By Rhea Miller
Special to the Weekly
Around a campfire on the bluff at Odlin Park in 1976, a young man courted a young woman with his guitar and folk songs, which they sang together. This was Carol and Al’s first introduction to Lopez Island. That same year they bought 10 acres of land overlooking Hummel Lake and started building a tent platform on weekends and holidays. In June of the following year, they moved into an 18 by 52-foot green army tent with a parachute liner.
For the next four years they raised four kids, 6 through 12 years of age, without electricity or running water. Old-time islander Jerry Graham brought in his sawmill and milled boards from downed trees for their house. Bit by bit they built home with the help of Hugh Lawrence and other dear friends.
They have adult children and grandchildren on the island, nearby in Anacortes, in Winthrop and just outside of Baltimore, Maryland. According to Carol’s son Scott, a carpenter living on Lopez with his wife Janet and two children, “To us, as children, living in a tent wasn’t a burden.
I was able to venture into my backyard and climb trees. I raised animals and felt as free as I can imagine a child feeling. Morning chores, like breaking the ice on the drinking water buckets and filling the lamps with kerosene, contrasted sharply to the life I had led for 11 years in the city turning faucets and flipping switches. Herding goats, riding horses and hauling hay were all daily activities in my life. I was born into a family of dreamers and doers.”
Today, Carol and Al have a spacious five bedroom home, complete with a large vegetable, herb and flower garden, an unheated glass greenhouse for starts and tomatoes as well as a small orchard of apple, plum, pear, cherry and peach trees. Raspberries, strawberries, kiwis and grapes round out the food sources on the land. There is always a bountiful repast at their dinner table where they share gratitudes as a normal dinner ritual.
Al worked for 25 years with the Lopez School District as a bus driver and custodian. Thirty-eight years later Al is still singing, most recently with Chicken Biscuit, which usually appears at fundraisers for the local radio station KLOI. Despite the fact that Carol commuted for 22 years in a career at Catholic Community Services in Everett, Wash., she became heavily involved in the Lopez Community.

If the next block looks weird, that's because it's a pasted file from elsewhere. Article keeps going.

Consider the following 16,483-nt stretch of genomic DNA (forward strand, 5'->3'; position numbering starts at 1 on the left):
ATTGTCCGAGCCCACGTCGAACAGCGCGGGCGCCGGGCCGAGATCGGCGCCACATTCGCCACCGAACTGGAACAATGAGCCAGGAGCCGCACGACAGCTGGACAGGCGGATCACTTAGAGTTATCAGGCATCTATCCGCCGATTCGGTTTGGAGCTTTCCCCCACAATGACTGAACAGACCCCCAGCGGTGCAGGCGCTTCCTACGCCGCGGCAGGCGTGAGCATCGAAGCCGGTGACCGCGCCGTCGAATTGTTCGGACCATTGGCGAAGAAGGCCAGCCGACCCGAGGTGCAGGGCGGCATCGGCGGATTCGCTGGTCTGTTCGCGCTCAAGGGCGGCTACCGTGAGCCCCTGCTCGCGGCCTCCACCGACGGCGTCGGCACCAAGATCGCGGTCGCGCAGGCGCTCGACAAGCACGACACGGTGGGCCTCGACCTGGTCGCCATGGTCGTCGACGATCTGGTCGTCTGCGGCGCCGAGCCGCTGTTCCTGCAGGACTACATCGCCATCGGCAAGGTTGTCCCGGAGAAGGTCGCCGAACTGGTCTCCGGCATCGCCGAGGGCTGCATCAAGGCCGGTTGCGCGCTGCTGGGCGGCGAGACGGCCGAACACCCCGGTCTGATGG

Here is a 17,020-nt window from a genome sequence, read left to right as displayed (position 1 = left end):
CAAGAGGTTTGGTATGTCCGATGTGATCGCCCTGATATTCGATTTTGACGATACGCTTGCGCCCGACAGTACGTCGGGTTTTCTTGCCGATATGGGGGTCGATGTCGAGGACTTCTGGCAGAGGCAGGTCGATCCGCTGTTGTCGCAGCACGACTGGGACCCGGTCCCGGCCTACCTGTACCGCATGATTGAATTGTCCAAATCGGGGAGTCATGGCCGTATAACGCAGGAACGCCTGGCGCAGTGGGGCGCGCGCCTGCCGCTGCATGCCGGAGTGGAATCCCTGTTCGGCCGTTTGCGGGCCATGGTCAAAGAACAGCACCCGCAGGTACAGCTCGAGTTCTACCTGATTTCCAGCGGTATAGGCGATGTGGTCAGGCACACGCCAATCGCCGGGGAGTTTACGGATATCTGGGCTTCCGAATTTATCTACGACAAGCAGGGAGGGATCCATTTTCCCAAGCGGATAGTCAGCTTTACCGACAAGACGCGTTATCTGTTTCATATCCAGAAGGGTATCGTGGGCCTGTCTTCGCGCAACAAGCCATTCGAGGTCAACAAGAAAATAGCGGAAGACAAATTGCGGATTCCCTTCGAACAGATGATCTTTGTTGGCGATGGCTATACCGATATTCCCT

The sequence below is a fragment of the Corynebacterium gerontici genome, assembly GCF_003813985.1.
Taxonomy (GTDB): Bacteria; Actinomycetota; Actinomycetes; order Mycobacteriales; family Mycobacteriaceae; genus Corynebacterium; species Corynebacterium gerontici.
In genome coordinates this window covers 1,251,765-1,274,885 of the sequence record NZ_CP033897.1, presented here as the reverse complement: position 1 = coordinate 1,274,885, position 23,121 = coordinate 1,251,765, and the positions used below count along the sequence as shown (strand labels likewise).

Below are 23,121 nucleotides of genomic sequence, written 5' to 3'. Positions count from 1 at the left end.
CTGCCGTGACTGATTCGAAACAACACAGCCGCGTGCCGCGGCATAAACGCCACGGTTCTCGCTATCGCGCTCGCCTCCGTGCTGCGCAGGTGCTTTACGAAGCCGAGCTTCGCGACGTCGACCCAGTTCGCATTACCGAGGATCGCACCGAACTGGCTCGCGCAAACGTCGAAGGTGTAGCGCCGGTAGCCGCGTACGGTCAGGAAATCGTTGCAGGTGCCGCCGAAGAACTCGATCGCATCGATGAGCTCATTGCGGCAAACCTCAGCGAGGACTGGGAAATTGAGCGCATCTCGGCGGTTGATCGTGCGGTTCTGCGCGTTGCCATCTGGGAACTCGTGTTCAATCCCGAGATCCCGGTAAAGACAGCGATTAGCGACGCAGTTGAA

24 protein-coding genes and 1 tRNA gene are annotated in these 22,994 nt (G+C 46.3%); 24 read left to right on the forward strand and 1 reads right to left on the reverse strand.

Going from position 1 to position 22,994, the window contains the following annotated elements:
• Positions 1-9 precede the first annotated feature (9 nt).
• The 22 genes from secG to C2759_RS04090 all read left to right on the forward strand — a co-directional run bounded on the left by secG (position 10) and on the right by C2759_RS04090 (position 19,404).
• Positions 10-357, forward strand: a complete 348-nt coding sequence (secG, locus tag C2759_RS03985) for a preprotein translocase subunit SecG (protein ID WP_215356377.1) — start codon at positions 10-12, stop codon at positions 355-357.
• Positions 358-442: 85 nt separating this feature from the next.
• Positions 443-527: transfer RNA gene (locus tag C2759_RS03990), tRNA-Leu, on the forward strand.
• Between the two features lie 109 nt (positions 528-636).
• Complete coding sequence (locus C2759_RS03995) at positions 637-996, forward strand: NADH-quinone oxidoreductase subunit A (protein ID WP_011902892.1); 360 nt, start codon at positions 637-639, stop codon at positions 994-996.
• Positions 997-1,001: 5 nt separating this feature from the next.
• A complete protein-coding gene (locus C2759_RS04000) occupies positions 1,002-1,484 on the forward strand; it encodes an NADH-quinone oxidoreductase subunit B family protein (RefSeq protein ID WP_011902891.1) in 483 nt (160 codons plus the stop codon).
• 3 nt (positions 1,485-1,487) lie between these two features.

Carol created Lopez Community Theatre in the early 80’s with the production of “The Crucible.” She has since directed fifteen productions, including the Wizard of Oz and the Grapes of Wrath.
Carol served on the school Board, and was very active in the starting of the ARC program (alternative classroom program) at the elementary school.
She served as a founding member and chairperson of the board of Lopez Community Land Trust, and continues to serve on the county’s housing advisory board. She has housed dozens of interns for Lopez Community Land Trust over the years. She was the prime mover in the establishment of KLOI, and produced the radio show “Kitchen Table Wisdom.” She served as chairwoman of its board for several years. Currently, she serves as volunteer coordinator at the Lopez Dump.
Carol and Al host the annual Juggle Fest in their home that has inspired many a young person, and taught them new skills. They have taken single mothers, new widows, and difficult teenagers into their home, giving them a safe, nurturing environment. Al often is head cook of the household, including fresh bread baked weekly and tasty granola. Because Carol has limited mobility, she is particularly grateful for the steadfast support of her partner Al Lorenzen to do the work that inspires her. They are a team. Al and Carol have created a place where people, young and old, sit and discuss their lives. They have made their home a sanctuary for those who need it. The motto that hangs over the woodstove at their Hummel House states: Bien Faire et Laisser Dire – Good Work Speaks for Itself. Nothing could be truer of their own lives.